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Case Reports in Oncological Medicine
Volume 2018, Article ID 5695803, 4 pages
https://doi.org/10.1155/2018/5695803
Case Report

Radiation-Induced Sarcoma Originating in Recurrent Juvenile Nasopharyngeal Angiofibroma

1Department of Otolaryngology & Head & Neck Surgery, All India Institute of Medical Sciences, New Delhi, India
2Department of Pathology, All India Institute of Medical Sciences, New Delhi, India

Correspondence should be addressed to Chirom Amit Singh; moc.liamg@morihctima

Received 7 March 2018; Accepted 28 June 2018; Published 15 July 2018

Academic Editor: Jeanine M. Buchanich

Copyright © 2018 Smriti Panda et al. This is an open access article distributed under the Creative Commons Attribution License, which permits unrestricted use, distribution, and reproduction in any medium, provided the original work is properly cited.

Abstract

Juvenile nasopharyngeal angiofibroma is a benign disease affecting young males with a propensity to invade intracranially and into the orbit along preformed pathways. Complete surgical excision is the mainstay of management. Patients with multiple recurrences along with tumour extension into skull base and orbit can be considered for external beam radiation as either adjuvant or definitive treatment. Possibility of radiation-induced malignancy has been speculated by many authors, proof of which exists in only two studies so far. This report focuses on radiation-induced leiomyosarcoma in a patient with recurrent juvenile nasopharyngeal angiofibroma.

1. Introduction

Juvenile nasopharyngeal angiofibroma is a benign tumour originating in the nasopharynx, presenting in adolescent males with nasal mass, epistaxis, nasal obstruction, cheek swelling, and proptosis. Though benign, it has a capacity for local invasion along preformed pathways. Thus, JNA can encroach into critical structures like optic nerve, internal carotid artery and present intracranially. Surgery is the main modality of treatment, preceded by embolisation of arterial feeders in case of extensive tumours involving infratemporal fossa or intracranial involvement. For tumours infiltrating into infratemporal fossa, sphenoid sinus, base of pterygoid, cavernous sinus, foramen lacerum, anterior and middle cranial fossa [1], subtotal tumour excision predisposes to recurrence. Patients with massive intracranial involvement, incomplete resection, and recurrent tumours can be considered for either definitive radiotherapy or radiotherapy in the adjuvant setting [2]. However, use of radiation in the case of a benign tumour in such young patients should be weighed against the possible complications like osteoradionecrosis, panhypopituitarism, temporal lobe necrosis, cataract, radiation keratopathy, and rarely radiation-induced malignancy [3]. This is a report of a case of recurrent JNA postmultiple surgeries developing radiation-induced leiomyosarcoma 3 years after receiving radiation therapy.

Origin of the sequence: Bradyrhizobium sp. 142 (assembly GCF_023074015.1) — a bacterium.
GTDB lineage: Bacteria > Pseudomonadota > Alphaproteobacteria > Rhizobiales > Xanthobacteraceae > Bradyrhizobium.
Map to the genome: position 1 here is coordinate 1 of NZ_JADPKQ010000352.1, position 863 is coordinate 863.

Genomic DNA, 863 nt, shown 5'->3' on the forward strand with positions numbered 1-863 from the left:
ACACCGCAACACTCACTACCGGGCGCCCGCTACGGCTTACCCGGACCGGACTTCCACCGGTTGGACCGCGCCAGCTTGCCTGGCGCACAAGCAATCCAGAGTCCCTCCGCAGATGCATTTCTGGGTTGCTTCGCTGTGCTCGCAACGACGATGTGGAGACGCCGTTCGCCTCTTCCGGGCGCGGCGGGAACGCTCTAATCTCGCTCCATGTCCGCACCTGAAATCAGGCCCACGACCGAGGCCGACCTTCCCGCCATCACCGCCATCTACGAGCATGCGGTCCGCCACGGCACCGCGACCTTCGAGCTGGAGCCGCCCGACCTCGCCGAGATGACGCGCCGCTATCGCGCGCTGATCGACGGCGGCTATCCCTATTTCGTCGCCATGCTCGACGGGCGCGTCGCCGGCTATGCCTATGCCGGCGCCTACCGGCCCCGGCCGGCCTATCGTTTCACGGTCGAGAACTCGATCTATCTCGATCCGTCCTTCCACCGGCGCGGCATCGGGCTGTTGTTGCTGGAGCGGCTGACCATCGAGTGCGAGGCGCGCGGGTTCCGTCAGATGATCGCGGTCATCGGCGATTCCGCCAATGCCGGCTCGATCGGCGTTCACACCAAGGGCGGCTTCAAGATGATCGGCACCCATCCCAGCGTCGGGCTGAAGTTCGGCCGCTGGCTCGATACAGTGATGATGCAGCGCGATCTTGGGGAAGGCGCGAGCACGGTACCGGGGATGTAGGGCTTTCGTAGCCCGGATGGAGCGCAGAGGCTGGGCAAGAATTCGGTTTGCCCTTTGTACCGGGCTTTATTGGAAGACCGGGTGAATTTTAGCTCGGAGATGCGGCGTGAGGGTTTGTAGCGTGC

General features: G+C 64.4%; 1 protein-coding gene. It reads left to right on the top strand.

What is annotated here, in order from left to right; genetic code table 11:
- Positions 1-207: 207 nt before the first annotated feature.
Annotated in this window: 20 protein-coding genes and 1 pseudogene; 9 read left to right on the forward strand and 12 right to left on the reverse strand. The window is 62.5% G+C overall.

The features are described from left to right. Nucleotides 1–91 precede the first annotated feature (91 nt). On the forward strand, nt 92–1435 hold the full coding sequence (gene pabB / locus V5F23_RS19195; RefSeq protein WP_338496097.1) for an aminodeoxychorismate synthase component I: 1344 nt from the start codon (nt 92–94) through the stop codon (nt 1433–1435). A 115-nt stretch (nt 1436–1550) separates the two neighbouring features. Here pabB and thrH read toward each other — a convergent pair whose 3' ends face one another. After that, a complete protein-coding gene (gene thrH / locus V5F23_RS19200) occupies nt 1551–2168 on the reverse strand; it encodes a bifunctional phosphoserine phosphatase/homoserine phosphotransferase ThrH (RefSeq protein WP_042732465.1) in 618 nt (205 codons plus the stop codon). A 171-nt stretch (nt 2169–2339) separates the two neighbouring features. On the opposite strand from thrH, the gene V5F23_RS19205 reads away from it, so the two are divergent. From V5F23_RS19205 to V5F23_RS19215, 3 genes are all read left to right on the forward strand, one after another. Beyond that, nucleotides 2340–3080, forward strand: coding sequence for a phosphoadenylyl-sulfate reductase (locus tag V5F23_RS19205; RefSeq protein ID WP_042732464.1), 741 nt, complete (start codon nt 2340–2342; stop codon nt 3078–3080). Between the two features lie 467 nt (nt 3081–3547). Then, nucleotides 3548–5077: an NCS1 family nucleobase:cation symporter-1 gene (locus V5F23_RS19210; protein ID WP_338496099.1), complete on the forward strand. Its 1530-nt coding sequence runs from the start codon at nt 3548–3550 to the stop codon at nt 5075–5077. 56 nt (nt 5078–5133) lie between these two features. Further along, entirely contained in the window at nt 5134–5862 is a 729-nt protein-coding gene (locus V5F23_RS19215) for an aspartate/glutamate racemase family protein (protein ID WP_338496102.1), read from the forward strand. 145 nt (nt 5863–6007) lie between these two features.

2. Case Report

Our patient is a 37-year-old male who was previously diagnosed as a case of juvenile nasopharyngeal angiofibroma. He was diagnosed with the condition at 30 years of age during which he underwent his first surgery by the lateral rhinotomy approach. Tumour was seen to involve the nasopharynx and sphenoid sinus, eroding the basisphenoid. Optic nerve and carotid artery were not involved. He underwent endoscopic excision 2 years later for tumour involving nasopharynx and sphenoid sinus. The patient remained symptom-free for 2 years, following which lateral rhinotomy excision was performed for a recurrent tumour involving nasopharynx, sphenoid sinus, eroding basisphenoid, and vidian canal. Postoperative histopathology confirmed the presence of angiofibroma and ruled out the presence of any sarcomatous element. In view of the frequently recurring nature of the tumour, the patient was given 45 Gy, 25 fractions of conformal radiotherapy. During the routine follow-up nasal endoscopy after 3 years, a fleshy vascular mass was seen in the nasopharynx. The patient underwent subtotal excision at another centre by lateral rhinotomy.

The specimen block was reviewed. Sections examined showed spindle-shaped tumour cells arranged in long intersecting fascicles, with moderate nuclear pleomorphism and increased mitosis (Figure 1). Tumour cells were immunopositive for smooth muscle actin, while negative for CD34, cytokeratin, CD 56, S100, and HMB 45. MIB-1 labelling index was 25%. Overall features were suggestive of leiomyosarcoma.

Figure 1: Histopathology sections showing spindle-shaped tumour cells arranged in long intersecting fascicles, with moderate nuclear pleomorphism and increased mitosis.

Contrast-enhanced computed tomogram showed heterogeneously enhancing soft tissue mass lesion in the right posterolateral wall of nasopharynx measuring 6 × 3.7 × 4 cm with erosion of the adjacent bone with involvement of the pterygoid muscles (Figure 2).

Figure 2: Enhancing soft tissue mass arising from nasopharynx, destroying pterygoid plates and extending to infratemporal fossa.

In view of the extensive involvement of skull base, surgery was not considered to be suitable for providing a negative margin. Patient has thus been planned for neoadjuvant chemotherapy (gemcitabine based) followed by chemoradiation.

3. Discussion